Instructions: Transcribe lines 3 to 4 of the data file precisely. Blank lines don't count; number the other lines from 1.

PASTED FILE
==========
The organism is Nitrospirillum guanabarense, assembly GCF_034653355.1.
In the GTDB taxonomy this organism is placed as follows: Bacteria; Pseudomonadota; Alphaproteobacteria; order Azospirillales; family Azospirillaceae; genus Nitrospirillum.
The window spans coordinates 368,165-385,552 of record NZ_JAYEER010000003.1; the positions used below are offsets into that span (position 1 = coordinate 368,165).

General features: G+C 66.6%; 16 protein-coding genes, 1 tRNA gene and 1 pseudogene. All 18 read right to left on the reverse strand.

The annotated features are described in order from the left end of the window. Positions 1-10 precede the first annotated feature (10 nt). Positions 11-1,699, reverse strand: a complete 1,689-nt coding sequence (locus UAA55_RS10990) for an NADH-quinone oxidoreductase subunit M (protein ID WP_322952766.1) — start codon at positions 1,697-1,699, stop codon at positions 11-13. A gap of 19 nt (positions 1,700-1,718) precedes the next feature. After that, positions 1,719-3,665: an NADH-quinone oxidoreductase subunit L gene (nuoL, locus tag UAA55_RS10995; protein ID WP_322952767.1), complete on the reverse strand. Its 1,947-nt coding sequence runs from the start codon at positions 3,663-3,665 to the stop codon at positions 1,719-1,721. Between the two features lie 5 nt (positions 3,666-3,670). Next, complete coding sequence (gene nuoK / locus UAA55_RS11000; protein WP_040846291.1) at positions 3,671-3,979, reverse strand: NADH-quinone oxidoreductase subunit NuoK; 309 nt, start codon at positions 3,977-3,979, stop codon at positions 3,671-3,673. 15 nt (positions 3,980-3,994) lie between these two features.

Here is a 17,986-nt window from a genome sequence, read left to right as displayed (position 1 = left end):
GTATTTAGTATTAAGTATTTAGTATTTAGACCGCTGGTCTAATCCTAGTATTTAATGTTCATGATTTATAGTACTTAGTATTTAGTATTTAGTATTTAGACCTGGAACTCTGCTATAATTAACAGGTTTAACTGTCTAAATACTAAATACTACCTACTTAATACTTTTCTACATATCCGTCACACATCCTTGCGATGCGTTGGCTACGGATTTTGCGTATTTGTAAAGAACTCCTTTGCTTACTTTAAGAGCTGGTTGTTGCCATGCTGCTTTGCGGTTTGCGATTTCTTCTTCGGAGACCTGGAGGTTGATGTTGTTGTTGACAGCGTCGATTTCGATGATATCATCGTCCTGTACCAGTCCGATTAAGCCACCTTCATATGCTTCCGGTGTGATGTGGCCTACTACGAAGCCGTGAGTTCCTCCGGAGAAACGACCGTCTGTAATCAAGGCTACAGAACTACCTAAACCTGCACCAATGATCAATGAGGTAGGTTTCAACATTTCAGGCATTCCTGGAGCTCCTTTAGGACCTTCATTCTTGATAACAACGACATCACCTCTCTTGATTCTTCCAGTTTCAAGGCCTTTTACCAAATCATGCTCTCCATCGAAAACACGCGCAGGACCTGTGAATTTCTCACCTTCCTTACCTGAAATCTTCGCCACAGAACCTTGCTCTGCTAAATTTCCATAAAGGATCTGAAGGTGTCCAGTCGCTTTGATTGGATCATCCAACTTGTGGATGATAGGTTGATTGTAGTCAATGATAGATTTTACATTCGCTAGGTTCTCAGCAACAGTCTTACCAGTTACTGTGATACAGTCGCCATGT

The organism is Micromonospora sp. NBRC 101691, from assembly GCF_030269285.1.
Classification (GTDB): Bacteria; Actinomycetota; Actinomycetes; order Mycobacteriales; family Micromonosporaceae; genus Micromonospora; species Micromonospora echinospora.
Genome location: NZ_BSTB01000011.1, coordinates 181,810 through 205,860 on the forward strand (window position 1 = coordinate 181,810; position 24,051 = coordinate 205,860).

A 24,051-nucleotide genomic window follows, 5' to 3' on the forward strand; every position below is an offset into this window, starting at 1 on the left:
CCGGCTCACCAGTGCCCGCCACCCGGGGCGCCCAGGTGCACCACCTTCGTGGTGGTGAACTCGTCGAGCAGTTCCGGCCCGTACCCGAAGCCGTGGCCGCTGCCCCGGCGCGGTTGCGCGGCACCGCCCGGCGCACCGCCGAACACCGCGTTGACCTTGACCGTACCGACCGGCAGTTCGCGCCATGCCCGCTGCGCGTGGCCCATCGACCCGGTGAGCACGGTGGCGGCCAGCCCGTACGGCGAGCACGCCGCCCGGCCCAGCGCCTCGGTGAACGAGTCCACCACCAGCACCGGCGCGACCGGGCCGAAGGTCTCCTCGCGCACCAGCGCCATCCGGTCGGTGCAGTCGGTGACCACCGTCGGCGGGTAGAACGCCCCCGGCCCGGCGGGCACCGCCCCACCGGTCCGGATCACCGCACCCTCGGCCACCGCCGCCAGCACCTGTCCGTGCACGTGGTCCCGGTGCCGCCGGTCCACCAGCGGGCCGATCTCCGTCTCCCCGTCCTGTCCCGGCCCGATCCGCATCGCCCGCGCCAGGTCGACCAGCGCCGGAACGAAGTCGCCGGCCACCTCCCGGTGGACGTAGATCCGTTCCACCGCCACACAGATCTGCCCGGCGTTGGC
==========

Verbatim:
The window spans coordinates 368,165-385,552 of record NZ_JAYEER010000003.1; the positions used below are offsets into that span (position 1 = coordinate 368,165).

General features: G+C 66.6%; 16 protein-coding genes, 1 tRNA gene and 1 pseudogene. All 18 read right to left on the reverse strand.